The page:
Interesting Facts

Why Are Cats Scared Of Vacuums?

Cat is scared of vacuum cleaner
Written by Clair Chesterman

Cats are scared of vacuums simply because of the very loud noise it makes, and if your cat gets startled about it the first time, and this will be ingrained into his brain, and furthermore, it will make him fear the sight of it every time he or she sees it in the future.

Now, you, as much as anyone else, might be thinking as to why your cats get frightened of loud noises; the answer is pretty simple, the main reason is that they feel endangered and then their survival instinct starts kicking in because these types of loud noises signify dangers in the wild.

How To Help Your Cats If They Are Scared Of Vacuums

We are thinking that you might not really wanna give up vacuuming the cat litter mess and your house overall and we will therefore present some alternatives that you can do to help alleviate their fears.

Your first best option is to just move your cat to a further room or place from where you are vacuuming at the moment, such as your bedroom, your yard, or if they are an outdoor cat, you can just let them out at the time you are vacuuming.

However, the best way to battle this fear is to train them to not fear the vacuum. If there is no actual reason for your cat to be frightened, you can put some effort on trying to eliminate this fear by training them with treats, although this method will surely take much more of your time and effort.

Training Your Cat To Live With Vacuum

Here’s what you can do. Try leaving your vacuum in the same room where your cat is or where it can be visible to them as they pass by or stay in that area. This is to help your cat to get used to the presence of the vacuum while it is not in operation.

Next step can be that you can try to bring your cat near the vacuum and to try petting him for a while and maybe give him a treat if he/she stays calm around it. Make sure that he/she is comfortable around it while you are near it. However, if your cat starts showing signs of distress, do not force him/her to stay near the vacuum as it might cause him more fear towards it. Let him rest for a while from this training session, and remember to never give him treats during this moment. Repeat this method until he gets used to being around it while it is turned off.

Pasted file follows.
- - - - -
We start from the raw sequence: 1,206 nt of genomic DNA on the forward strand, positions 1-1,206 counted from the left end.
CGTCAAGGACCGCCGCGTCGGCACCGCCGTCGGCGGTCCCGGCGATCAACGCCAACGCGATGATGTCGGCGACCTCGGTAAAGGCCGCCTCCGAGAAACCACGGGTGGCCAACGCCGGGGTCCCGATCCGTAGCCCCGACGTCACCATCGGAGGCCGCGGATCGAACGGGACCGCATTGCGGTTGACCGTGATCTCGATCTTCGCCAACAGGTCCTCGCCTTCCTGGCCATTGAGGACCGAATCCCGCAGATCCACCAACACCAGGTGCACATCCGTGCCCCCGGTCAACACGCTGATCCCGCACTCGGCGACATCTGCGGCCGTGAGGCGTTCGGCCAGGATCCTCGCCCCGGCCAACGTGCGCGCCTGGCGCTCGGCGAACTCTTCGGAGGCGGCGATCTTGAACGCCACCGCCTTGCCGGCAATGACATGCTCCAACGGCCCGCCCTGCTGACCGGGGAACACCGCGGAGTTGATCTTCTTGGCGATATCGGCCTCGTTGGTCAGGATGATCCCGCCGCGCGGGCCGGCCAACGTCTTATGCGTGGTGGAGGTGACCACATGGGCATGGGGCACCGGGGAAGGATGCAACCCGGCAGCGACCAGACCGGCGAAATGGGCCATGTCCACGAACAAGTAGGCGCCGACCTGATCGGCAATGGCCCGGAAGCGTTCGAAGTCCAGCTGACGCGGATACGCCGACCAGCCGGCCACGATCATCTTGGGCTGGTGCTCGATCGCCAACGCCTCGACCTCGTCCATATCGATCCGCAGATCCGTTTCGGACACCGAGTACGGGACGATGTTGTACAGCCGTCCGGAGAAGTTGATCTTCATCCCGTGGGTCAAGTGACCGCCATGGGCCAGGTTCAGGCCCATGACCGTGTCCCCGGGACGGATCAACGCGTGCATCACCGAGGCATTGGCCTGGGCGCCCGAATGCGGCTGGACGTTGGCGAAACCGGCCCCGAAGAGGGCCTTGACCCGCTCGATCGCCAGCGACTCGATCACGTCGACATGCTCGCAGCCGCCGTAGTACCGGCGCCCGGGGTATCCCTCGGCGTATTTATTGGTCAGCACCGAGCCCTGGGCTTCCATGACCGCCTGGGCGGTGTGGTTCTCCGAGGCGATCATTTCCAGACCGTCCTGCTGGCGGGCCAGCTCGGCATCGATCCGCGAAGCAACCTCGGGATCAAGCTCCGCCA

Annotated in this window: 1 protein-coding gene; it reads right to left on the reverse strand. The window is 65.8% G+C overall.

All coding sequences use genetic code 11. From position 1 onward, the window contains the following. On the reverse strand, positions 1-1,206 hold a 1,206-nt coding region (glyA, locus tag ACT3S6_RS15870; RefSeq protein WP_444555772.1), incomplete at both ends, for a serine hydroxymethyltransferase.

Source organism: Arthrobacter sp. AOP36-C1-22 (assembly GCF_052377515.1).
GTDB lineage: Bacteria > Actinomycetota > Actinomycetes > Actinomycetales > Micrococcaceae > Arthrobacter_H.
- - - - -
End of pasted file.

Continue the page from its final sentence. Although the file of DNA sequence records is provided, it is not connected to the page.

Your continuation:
Next up, you can try to turn the vacuum on while the cat is in a different room and let him just get used to the faint sound for now. Give him/her treats if his/her behavior remains calm and not showing any distress and fear. Keep doing this training until he/she gets used to the sound it makes while being far away.

Next step is that you can do the same method as before, but this time, let the cat be in the same room where the vacuum is. If the cat starts showing signs of fear and distress, try to calm him/her down but if it doesn’t work, pause for a while. However, if it’s the other way around, give him treats and pets if he stays calmed down and relaxed. Keep doing this method until he gets used to being around the vacuum while it is turned on and only then can you start trying to move the vacuum while it is turned on and while the cat is around the same room where the vacuum is. Same method as before, if he stays relaxed and not fearful, give him treats to train him that he is doing great, and to not get frightened if there is nothing to be frightened about.

If this method doesn’t work, you may want to consider purchasing a climber because cats would naturally climb up a tree or other structures in the wild in case they feel any type of potential threat or hear loud noises.


Don’t force your cat into staying with you while you are vacuuming as this might affect them psychologically; just let them out or away and be free of stress and let them deal with it by themselves the way they want it to be instinctively. This is only after putting all your time and efforts in training them and it did not work for them.

About the author

Clair Chesterman

Clair is a professional cat breeder having her own cageless CFA and CCA Registered cattery & fostering company FluffyMeowPaws in Eugene, Oregon. Clair knows everything about multiple cat breeds and how to use the latest technologies to make the cat's life better.

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